Time Resolved Measurement of Photonic Crystal Optical Nanocavity
Takasumi Tanabe, Eiichi Kuramochi, Akihiko Shinya,
Hideaki Taniyama, and Masaya Notomi
Optical Science Laboratory
A high-Q photonic crystal (PhC) nanocavity is very effective for application to all-optical switches that can operate at an ultra-low energy , because it can realize a high photon density at an extremely low input power. It is known that an ultra-high-Q can be achieved with a PhC nanocavity by employing the local width modulation of line defects . A scanning electron microscope image of such a nanocavity is shown in Fig. 1 (a). Although it is difficult to recognize, the width of the line defect is slightly modulated in the circled region. As a result, a mode-gap cavity forms in this area. Indeed, the far-field pattern shows that the light is localized when the wavelength of the input light is same as the resonance of the cavity [Fig.1(b)]. Figure 1(c) shows the transmittance spectrum measured using a wavelength tunable laser. The transmittance width is an extremely small 1.3 pm, which corresponds to a Q of 1.2 million. To achieve higher wavelength resolution, we applied a single side band modulator to sweep the frequency of the laser light with an ultra-high accuracy. We obtained the same Q value and confirmed the accuracy of the measurement .
In contrast, since an ultra-high Q cavity system has a long photon lifetime, the Q can be directly obtained in the time domain. In addition, time resolved measurement is a powerful way to characterize the dynamic behavior of the cavity system. Therefore, we combined ring-down measurement with time correlated single photon counting to obtain the optical property of the PhC cavity in the time domain . First, a rectangular pulse is employed as the input, and it is suddenly turned off at 0 ns. Then the photons that where trapped in the cavity start to decay through the output waveguide. By observing the discharging signal using time resolved measurement we obtained a photon lifetime of 1.01 ns [Fig. 2(a)]. The accuracy and the reproducibility of time domain measurement were confirmed  and the photon lifetime agrees perfectly with that obtained with spectral domain measurement.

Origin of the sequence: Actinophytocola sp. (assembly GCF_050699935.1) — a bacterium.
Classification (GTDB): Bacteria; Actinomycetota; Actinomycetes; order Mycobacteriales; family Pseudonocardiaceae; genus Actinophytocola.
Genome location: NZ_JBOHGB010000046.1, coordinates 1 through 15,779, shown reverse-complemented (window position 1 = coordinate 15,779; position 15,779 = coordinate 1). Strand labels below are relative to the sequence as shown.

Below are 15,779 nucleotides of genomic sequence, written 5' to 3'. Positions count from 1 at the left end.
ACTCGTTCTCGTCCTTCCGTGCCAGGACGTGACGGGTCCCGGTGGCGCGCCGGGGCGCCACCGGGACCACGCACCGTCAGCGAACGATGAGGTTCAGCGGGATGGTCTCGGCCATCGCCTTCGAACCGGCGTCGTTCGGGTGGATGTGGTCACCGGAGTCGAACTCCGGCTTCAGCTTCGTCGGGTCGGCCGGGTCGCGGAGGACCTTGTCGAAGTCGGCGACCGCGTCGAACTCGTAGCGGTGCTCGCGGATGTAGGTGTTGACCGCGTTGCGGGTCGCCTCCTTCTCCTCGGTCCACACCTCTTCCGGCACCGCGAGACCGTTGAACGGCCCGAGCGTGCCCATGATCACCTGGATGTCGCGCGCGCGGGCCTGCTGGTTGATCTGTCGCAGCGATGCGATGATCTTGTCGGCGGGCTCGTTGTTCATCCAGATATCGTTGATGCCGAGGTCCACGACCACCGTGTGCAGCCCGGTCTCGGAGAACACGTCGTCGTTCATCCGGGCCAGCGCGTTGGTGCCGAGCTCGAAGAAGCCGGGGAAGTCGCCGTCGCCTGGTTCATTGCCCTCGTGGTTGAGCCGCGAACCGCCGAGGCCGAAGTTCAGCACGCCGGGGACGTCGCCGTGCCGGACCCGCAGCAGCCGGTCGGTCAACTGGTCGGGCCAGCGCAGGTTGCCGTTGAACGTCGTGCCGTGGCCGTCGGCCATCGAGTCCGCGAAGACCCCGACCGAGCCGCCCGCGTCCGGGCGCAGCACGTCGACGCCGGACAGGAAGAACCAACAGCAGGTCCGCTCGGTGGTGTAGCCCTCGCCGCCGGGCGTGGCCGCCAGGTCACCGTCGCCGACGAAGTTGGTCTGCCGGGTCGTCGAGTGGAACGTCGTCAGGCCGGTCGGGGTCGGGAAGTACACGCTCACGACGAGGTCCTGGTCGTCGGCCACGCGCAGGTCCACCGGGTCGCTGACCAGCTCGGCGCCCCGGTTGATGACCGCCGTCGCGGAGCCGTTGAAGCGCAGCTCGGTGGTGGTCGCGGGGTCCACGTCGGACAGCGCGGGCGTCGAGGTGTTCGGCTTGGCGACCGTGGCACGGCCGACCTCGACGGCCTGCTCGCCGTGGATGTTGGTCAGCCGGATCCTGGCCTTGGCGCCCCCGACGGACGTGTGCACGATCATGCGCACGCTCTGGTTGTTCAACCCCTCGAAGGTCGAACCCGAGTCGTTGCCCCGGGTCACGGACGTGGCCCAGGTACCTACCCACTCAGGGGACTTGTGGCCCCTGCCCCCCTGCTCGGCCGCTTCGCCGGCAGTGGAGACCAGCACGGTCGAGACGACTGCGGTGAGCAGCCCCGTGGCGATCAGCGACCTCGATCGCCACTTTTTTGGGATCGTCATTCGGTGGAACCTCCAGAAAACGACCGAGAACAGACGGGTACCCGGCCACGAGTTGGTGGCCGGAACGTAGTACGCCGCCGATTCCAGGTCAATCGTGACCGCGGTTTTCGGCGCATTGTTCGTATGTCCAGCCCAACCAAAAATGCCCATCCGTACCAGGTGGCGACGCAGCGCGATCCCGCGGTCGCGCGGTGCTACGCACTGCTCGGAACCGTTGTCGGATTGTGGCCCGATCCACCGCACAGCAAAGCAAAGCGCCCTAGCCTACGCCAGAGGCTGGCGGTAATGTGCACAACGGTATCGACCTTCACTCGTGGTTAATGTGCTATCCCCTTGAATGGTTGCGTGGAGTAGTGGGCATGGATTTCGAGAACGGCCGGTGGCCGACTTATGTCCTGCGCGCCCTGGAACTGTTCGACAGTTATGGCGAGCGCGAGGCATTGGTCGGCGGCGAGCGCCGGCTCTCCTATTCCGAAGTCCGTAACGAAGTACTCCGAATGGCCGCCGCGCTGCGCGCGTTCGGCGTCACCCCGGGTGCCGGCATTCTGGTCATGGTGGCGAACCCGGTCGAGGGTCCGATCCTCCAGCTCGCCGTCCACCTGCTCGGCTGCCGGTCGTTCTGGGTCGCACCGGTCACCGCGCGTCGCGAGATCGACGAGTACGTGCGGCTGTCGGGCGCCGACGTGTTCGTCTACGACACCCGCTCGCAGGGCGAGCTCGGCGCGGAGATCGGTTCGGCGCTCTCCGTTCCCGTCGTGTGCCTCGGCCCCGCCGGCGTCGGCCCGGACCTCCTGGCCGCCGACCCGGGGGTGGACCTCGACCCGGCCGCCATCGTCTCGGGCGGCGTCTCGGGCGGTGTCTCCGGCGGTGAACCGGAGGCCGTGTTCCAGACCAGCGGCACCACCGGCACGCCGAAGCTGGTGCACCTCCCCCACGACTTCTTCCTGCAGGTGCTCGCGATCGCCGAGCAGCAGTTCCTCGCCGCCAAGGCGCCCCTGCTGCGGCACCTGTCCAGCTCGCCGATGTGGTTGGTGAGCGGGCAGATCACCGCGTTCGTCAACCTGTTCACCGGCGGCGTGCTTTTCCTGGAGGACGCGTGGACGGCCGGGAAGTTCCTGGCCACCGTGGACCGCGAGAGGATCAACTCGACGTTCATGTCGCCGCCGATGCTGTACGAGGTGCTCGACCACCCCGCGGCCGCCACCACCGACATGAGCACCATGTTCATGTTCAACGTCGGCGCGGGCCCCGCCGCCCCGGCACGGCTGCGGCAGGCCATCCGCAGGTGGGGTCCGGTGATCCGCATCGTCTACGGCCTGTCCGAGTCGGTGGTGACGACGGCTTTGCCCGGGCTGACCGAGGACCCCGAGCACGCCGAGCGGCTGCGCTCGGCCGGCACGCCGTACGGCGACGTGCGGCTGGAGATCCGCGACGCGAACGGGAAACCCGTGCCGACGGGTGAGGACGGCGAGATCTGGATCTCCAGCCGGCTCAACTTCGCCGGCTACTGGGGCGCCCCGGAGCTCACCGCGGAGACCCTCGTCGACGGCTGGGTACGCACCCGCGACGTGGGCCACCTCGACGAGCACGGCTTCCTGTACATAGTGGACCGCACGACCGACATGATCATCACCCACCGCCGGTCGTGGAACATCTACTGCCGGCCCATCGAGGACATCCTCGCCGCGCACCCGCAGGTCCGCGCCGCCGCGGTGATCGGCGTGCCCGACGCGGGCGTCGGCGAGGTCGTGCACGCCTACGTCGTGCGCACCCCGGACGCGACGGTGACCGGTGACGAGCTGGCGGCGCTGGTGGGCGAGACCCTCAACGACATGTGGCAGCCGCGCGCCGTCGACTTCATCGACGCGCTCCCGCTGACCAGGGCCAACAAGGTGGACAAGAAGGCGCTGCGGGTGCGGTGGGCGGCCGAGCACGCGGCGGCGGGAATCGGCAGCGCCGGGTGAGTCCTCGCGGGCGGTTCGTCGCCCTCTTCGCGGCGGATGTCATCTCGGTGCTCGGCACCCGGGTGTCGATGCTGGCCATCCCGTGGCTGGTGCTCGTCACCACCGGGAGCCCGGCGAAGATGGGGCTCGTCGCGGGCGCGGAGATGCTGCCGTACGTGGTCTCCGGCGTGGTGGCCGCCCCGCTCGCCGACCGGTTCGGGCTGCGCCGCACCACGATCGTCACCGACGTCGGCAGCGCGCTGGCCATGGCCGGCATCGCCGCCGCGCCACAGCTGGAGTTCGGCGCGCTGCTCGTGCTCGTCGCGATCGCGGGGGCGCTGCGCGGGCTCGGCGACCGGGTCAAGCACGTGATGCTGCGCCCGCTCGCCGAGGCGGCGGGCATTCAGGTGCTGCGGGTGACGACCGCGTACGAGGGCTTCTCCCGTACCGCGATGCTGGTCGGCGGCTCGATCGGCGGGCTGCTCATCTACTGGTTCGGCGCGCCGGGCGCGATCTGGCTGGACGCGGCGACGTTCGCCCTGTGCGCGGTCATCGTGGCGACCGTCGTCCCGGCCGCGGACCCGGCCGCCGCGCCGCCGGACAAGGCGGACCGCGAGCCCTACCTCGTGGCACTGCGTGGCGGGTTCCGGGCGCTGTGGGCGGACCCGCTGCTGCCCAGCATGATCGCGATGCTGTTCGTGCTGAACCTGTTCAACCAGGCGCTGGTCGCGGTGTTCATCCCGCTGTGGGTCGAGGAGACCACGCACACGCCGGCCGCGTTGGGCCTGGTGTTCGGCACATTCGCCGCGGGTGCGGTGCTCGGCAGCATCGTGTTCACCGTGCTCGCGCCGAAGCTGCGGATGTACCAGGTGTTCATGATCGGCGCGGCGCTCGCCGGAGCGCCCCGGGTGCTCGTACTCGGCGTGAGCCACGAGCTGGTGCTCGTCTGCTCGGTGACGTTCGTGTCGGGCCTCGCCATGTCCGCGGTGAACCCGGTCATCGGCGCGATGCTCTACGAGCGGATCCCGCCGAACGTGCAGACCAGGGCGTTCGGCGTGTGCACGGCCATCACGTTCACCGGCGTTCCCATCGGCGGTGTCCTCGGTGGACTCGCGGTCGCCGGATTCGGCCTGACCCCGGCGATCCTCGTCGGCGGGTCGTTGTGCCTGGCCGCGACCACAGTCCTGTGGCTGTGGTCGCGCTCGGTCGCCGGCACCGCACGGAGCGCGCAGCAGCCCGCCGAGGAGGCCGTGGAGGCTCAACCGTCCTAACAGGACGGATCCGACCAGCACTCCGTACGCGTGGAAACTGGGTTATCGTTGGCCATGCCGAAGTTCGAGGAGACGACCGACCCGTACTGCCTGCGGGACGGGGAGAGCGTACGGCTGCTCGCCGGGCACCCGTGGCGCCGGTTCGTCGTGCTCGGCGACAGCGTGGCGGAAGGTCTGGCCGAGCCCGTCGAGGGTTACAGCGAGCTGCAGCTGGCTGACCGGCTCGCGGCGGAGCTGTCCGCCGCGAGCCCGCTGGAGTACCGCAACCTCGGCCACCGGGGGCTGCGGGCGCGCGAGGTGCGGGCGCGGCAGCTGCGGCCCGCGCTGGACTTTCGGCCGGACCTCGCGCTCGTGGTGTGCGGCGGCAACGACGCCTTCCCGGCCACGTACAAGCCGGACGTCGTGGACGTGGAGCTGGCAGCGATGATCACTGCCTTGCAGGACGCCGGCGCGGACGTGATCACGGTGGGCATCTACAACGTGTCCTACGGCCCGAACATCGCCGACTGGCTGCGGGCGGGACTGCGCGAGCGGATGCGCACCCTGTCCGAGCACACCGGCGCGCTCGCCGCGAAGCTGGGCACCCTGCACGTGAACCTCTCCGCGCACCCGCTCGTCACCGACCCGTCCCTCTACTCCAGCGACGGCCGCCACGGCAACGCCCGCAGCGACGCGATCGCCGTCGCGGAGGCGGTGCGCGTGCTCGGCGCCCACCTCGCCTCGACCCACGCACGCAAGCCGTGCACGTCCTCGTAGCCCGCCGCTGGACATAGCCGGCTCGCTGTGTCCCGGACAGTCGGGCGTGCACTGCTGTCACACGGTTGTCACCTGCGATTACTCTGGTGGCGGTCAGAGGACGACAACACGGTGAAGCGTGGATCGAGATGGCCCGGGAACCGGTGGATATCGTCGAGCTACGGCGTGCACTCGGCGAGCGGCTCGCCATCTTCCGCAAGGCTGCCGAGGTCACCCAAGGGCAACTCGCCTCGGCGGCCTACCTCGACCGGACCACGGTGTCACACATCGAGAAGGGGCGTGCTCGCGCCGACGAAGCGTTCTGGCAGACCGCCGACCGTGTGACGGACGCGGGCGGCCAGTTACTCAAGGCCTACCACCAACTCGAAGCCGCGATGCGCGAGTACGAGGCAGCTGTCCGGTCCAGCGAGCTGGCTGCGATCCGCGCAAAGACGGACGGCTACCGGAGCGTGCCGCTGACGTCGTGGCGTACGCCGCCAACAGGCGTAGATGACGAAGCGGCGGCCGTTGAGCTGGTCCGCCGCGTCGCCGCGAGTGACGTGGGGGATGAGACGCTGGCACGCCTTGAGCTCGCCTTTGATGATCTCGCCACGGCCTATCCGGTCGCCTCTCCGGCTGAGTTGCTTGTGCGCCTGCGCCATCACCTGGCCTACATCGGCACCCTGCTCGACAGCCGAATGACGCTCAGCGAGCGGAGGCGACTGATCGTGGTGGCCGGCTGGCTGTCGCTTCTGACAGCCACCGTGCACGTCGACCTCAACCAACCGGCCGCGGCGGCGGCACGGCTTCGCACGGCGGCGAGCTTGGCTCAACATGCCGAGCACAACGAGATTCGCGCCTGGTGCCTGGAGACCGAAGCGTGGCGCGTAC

Finally we studied the propagation of a pulse through the cavity system by using time resolved measurement. We obtained a pulse delay of 1.45 ns for an input pulse with a width of 1.9 ns [Fig. 2(b)]. This value corresponds to the record smallest group velocity of 5.8 km/s demonstrated in any dielectric slow-light material. The above result paves the way for the application of the enhancement of light and matter interaction or the development of an optical delay line with a small footprint.
 T. Tanabe, et al., Appl. Phys. Lett. 90 (2007) 031115.
 E. Kuramochi, et al., Appl. Phys. Lett. 88 (2006) 041112.
 T. Tanabe, et al., Electron. Lett. 43 (2007) 187.
 T. Tanabe, et al., Nat. Photonics 1 (2007) 49.
 T. Tanabe, et al., Opt. Express 15 (2007) 7816.
Fig. 1 (a) Scanning electron microscope image of a width-modulated line defect PhC nanocavity. (b) Far field pattern of the resonant light. (c) Transmittance spectrum.
Fig. 2 (a) Discharging waveform.
(b) Pulse response.
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